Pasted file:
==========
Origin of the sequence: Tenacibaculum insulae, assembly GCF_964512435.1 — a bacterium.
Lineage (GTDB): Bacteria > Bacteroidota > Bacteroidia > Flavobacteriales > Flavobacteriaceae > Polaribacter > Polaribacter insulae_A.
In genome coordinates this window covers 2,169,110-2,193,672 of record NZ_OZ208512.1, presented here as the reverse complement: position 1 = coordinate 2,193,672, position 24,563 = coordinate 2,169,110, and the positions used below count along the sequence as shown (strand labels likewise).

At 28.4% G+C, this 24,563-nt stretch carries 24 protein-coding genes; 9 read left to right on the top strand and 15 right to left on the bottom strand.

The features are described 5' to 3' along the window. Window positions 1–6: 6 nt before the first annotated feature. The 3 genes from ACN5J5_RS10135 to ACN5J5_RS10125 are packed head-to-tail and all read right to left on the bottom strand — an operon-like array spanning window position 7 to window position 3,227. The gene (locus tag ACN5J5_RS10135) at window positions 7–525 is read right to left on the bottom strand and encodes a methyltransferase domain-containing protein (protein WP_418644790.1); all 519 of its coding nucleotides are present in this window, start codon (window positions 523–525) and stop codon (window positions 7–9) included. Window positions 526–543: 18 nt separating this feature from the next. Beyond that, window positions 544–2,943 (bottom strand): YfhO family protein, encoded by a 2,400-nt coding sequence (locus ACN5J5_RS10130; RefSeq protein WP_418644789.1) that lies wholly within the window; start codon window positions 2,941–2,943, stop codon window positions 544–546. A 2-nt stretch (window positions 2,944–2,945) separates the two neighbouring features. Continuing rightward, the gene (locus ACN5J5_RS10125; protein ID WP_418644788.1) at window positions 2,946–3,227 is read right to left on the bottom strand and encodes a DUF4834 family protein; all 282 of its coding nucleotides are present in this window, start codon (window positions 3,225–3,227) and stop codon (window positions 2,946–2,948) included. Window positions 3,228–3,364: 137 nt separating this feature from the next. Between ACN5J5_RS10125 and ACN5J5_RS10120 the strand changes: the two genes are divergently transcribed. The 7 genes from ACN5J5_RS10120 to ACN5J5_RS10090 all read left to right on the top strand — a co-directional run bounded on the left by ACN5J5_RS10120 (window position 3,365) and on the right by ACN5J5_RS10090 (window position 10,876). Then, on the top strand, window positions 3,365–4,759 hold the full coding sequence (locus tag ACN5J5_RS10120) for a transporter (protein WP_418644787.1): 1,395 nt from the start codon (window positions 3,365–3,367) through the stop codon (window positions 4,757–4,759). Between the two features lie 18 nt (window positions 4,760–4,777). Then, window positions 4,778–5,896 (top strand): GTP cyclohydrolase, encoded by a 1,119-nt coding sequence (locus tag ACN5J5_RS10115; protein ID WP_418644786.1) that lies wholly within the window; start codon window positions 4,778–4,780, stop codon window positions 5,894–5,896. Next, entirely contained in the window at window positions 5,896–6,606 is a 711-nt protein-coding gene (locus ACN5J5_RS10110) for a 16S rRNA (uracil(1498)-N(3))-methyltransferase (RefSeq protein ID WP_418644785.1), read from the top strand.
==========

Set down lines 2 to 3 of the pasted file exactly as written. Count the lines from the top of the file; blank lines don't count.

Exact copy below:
Lineage (GTDB): Bacteria > Bacteroidota > Bacteroidia > Flavobacteriales > Flavobacteriaceae > Polaribacter > Polaribacter insulae_A.
In genome coordinates this window covers 2,169,110-2,193,672 of record NZ_OZ208512.1, presented here as the reverse complement: position 1 = coordinate 2,193,672, position 24,563 = coordinate 2,169,110, and the positions used below count along the sequence as shown (strand labels likewise).